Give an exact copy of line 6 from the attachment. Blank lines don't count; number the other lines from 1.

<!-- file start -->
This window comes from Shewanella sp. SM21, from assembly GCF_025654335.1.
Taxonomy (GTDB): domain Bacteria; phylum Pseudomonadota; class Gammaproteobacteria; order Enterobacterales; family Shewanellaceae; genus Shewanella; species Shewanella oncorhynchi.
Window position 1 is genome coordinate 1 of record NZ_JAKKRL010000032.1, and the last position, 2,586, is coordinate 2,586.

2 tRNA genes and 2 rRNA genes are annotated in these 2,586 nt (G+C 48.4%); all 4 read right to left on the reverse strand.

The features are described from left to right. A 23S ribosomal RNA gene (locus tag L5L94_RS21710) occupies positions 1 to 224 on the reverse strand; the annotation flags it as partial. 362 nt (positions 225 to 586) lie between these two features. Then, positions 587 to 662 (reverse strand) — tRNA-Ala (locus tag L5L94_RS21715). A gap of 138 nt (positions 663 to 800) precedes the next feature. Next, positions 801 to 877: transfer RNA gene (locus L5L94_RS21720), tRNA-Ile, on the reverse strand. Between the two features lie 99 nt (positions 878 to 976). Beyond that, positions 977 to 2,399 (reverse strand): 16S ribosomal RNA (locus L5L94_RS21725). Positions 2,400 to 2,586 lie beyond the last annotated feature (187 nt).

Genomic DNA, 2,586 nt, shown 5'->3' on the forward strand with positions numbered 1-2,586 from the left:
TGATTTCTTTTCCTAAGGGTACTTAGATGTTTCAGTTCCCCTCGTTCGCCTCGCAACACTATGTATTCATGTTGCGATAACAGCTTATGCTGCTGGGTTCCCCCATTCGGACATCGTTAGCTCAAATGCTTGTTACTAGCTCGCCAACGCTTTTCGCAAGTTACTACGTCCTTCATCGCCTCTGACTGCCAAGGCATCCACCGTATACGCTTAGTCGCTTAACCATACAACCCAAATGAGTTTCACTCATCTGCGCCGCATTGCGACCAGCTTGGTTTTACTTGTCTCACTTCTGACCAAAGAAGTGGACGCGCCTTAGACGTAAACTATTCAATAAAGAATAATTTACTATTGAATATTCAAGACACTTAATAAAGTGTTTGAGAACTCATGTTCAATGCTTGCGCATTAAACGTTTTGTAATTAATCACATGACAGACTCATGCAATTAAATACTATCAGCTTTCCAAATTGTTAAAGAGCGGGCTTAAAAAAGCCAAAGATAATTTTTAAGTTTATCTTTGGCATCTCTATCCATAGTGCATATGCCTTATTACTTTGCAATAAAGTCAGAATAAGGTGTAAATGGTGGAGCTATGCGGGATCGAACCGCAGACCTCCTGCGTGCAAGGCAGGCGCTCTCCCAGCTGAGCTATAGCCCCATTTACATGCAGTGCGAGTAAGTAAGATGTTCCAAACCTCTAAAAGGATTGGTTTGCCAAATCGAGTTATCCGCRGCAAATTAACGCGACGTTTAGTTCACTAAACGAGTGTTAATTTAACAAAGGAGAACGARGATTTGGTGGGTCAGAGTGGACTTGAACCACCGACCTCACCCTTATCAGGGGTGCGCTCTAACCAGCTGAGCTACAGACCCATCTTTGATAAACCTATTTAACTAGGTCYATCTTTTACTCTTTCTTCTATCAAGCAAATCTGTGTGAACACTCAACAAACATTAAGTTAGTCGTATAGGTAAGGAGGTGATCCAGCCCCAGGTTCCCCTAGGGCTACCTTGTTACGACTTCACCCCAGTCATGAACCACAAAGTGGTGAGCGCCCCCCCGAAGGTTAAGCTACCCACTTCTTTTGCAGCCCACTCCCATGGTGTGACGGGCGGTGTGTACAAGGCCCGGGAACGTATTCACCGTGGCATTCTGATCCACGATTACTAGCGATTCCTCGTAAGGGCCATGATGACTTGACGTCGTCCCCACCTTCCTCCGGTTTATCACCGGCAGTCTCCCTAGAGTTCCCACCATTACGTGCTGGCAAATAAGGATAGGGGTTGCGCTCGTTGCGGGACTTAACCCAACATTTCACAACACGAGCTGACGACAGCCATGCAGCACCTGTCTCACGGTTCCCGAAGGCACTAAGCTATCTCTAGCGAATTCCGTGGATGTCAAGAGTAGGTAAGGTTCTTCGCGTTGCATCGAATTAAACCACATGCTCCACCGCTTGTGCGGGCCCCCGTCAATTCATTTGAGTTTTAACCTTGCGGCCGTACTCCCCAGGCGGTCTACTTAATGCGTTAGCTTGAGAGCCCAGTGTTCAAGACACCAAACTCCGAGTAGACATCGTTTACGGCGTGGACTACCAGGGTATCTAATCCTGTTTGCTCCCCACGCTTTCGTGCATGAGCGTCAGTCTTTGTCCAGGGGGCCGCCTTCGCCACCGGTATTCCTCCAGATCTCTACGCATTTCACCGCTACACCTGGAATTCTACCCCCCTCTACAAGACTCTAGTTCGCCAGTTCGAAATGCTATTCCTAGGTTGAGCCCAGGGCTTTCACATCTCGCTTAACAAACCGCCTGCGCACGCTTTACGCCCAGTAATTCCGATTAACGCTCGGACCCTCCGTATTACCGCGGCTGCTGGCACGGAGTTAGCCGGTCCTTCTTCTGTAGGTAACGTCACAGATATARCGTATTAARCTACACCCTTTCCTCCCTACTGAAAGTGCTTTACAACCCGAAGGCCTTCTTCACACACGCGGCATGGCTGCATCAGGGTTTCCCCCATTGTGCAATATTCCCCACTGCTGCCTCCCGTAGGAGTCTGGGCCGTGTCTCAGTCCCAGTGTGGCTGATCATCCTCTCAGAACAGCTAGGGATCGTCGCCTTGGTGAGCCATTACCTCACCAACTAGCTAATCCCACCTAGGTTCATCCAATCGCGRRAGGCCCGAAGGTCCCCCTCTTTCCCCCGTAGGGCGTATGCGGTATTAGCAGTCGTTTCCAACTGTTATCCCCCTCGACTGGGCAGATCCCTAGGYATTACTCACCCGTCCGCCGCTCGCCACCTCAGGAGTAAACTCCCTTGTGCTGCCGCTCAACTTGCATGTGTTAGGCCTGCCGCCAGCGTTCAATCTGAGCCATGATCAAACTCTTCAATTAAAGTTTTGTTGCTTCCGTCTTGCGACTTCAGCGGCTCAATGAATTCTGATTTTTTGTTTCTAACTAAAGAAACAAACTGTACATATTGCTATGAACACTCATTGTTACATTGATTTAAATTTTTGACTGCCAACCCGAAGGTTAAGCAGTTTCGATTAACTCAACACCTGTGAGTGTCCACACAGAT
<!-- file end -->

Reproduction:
Genomic DNA, 2,586 nt, shown 5'->3' on the forward strand with positions numbered 1-2,586 from the left: